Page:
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Further reflections on the Green report

by
02 January 2015

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From the Revd Keith Elford

Sir, - Having read Dean Percy's article on the Green report (Comment, 12 December) and the outraged responses ( Letters, 19/26 December), I was agog to read the report itself - especially as I was involved in the review of the predecessor senior-leadership development programme.

Having now done so, I wonder how people have drawn the wholly negative conclusions that they appear to have drawn. I see a great deal to admire and agree with. The report is insistent, for example, that all training will be set firmly in a theological context, and will avoid uncritical managerialism, though you would hardly think so from the commentary to date.

As I read the report, a great deal of it seems appropriately challenging to the status quo, and, in intention, at least, is highly welcome; for I do not doubt that the Church needs more capable organisational leadership as a vital part of its response to years of decline.

I have some reservations, however. First, the plan to develop a talent pool of emerging leaders does seem too elitist. I would prefer a more purposeful reform of continuing ministerial development across the board - and that may be coming.

Second, the success of the programmes for senior leaders will be dependent on how they are implemented. I do not doubt that business schools have a lot to offer, but they are not noted for their understanding of the Church, and I do worry that the learning will be insufficiently anchored in a deep understanding both of Church and organisation and the relationship between the two.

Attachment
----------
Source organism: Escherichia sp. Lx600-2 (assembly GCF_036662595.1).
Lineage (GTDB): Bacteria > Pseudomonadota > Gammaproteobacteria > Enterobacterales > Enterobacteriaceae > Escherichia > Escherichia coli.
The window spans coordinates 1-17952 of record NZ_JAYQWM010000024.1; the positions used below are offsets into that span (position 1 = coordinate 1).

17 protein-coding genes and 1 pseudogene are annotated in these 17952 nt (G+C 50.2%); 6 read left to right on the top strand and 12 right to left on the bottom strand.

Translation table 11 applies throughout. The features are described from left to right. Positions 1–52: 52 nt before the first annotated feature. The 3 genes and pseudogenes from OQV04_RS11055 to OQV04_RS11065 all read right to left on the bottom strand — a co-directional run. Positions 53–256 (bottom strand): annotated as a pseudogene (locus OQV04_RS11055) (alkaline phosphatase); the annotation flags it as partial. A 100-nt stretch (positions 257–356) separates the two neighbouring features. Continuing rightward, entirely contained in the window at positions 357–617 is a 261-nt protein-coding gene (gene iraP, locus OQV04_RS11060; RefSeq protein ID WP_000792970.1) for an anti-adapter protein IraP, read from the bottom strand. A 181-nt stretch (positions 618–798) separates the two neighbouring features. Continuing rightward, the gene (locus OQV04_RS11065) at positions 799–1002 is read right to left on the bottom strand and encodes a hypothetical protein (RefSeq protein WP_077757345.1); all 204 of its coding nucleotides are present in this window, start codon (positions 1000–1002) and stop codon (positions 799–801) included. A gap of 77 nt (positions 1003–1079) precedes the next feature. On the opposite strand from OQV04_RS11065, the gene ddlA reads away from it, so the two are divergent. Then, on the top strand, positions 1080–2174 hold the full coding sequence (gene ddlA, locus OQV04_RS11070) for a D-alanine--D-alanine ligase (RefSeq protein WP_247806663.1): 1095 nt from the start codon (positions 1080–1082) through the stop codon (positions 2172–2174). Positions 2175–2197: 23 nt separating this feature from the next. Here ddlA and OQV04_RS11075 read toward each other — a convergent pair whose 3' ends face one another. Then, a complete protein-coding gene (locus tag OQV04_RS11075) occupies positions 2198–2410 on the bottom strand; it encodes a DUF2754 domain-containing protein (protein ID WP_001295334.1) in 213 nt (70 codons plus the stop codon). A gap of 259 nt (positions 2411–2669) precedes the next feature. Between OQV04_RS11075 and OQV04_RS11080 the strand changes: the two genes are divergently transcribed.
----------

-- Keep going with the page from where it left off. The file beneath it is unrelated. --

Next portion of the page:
Third, the secrecy about the report and the failure to publish it before agreeing (and beginning to implement) its proposals seems like a serious own goal. It is the most basic truism of organisational change that you need to engage people if they are to accept change.

Above all, we need a much wider and deeper conversation about the purpose, nature, and future of the Church of England if we are to create a context in which particular initiatives like this can be conceived and received most appropriately.

KEITH ELFORD
15 Canford Drive, Addlestone
Surrey KT15 2HH

 

From Brigadier Norman Allen (Rtd)

Sir, - The Green report would seem to bring the promotion of church leadership into the 21st century, reflecting the rigorous talent-grooming long practised by the Armed Forces.

The combination of practical experience in a wide variety of roles, searching annual reports, and peer-group training, with the maintenance of healthy minds and bodies, has served the nation well. The Chaplain General may advise.

Norman Allen (Reader)
18 Viewfield Road
London SW18 1NA

 

From the Revd Alan Crawley

Sir, - Have the authors of the Green report considered the law of unintended consequences? While I favour bringing some management techniques into ministry, there are significant differences between management and the Church which can lead to odd outcomes.

For example, since appointment to incumbencies became by interview, parishes that would be good first incumbencies are often offered to those with more experience. One consequence of this is that I am aware of parishes that could be described as "difficult" to which a curate has been appointed for a first incumbency. In business, this would be less likely to happen, as the more difficult roles would carry greater rewards, an approach not yet being recommended.

If we are to endorse fully the management approach, will bishops, deans, and archdeacons find themselves "sacked" if they are seen to fail, as those in management are?

ALAN CRAWLEY
The Rectory, 25 Upper Hale Road
Farnham, Surrey GU9 0NX

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